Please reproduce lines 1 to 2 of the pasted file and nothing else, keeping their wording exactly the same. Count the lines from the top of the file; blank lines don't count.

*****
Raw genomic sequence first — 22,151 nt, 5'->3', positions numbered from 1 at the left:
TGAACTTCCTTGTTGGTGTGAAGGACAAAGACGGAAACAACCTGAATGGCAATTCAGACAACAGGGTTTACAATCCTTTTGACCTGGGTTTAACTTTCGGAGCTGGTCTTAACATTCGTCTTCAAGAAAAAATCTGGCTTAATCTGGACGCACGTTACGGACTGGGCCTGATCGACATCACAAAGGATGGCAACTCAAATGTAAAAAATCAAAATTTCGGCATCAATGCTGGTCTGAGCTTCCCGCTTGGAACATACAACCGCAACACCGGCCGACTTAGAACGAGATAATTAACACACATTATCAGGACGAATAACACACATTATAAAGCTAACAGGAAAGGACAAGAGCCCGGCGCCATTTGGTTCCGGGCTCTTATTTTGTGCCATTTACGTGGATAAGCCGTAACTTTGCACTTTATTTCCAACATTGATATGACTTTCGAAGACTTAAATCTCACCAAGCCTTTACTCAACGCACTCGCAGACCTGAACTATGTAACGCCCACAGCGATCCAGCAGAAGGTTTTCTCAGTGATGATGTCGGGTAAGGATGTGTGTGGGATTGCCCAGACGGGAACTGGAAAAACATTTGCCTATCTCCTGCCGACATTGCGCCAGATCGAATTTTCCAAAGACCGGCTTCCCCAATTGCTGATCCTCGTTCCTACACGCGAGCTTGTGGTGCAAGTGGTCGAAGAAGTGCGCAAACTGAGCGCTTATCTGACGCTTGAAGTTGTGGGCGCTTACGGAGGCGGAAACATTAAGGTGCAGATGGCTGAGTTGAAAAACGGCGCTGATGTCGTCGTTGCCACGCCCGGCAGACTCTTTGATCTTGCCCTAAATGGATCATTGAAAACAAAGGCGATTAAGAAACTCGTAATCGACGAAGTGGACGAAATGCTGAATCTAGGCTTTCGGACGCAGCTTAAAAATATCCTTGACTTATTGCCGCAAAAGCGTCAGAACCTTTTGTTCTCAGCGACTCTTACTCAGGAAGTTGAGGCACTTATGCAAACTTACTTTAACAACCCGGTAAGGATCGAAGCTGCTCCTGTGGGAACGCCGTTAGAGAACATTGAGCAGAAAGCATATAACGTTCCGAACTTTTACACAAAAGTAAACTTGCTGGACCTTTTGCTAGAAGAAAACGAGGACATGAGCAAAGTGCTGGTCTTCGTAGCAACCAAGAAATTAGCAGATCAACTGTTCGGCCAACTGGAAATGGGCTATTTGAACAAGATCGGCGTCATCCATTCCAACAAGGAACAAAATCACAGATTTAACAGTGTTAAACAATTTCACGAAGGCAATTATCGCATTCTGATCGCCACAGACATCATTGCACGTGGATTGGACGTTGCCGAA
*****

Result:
Raw genomic sequence first — 22,151 nt, 5'->3', positions numbered from 1 at the left:
TGAACTTCCTTGTTGGTGTGAAGGACAAAGACGGAAACAACCTGAATGGCAATTCAGACAACAGGGTTTACAATCCTTTTGACCTGGGTTTAACTTTCGGAGCTGGTCTTAACATTCGTCTTCAAGAAAAAATCTGGCTTAATCTGGACGCACGTTACGGACTGGGCCTGATCGACATCACAAAGGATGGCAACTCAAATGTAAAAAATCAAAATTTCGGCATCAATGCTGGTCTGAGCTTCCCGCTTGGAACATACAACCGCAACACCGGCCGACTTAGAACGAGATAATTAACACACATTATCAGGACGAATAACACACATTATAAAGCTAACAGGAAAGGACAAGAGCCCGGCGCCATTTGGTTCCGGGCTCTTATTTTGTGCCATTTACGTGGATAAGCCGTAACTTTGCACTTTATTTCCAACATTGATATGACTTTCGAAGACTTAAATCTCACCAAGCCTTTACTCAACGCACTCGCAGACCTGAACTATGTAACGCCCACAGCGATCCAGCAGAAGGTTTTCTCAGTGATGATGTCGGGTAAGGATGTGTGTGGGATTGCCCAGACGGGAACTGGAAAAACATTTGCCTATCTCCTGCCGACATTGCGCCAGATCGAATTTTCCAAAGACCGGCTTCCCCAATTGCTGATCCTCGTTCCTACACGCGAGCTTGTGGTGCAAGTGGTCGAAGAAGTGCGCAAACTGAGCGCTTATCTGACGCTTGAAGTTGTGGGCGCTTACGGAGGCGGAAACATTAAGGTGCAGATGGCTGAGTTGAAAAACGGCGCTGATGTCGTCGTTGCCACGCCCGGCAGACTCTTTGATCTTGCCCTAAATGGATCATTGAAAACAAAGGCGATTAAGAAACTCGTAATCGACGAAGTGGACGAAATGCTGAATCTAGGCTTTCGGACGCAGCTTAAAAATATCCTTGACTTATTGCCGCAAAAGCGTCAGAACCTTTTGTTCTCAGCGACTCTTACTCAGGAAGTTGAGGCACTTATGCAAACTTACTTTAACAACCCGGTAAGGATCGAAGCTGCTCCTGTGGGAACGCCGTTAGAGAACATTGAGCAGAAAGCATATAACGTTCCGAACTTTTACACAAAAGTAAACTTGCTGGACCTTTTGCTAGAAGAAAACGAGGACATGAGCAAAGTGCTGGTCTTCGTAGCAACCAAGAAATTAGCAGATCAACTGTTCGGCCAACTGGAAATGGGCTATTTGAACAAGATCGGCGTCATCCATTCCAACAAGGAACAAAATCACAGATTTAACAGTGTTAAACAATTTCACGAAGGCAATTATCGCATTCTGATCGCCACAGACATCATTGCACGTGGATTGGACGTTGCCGAA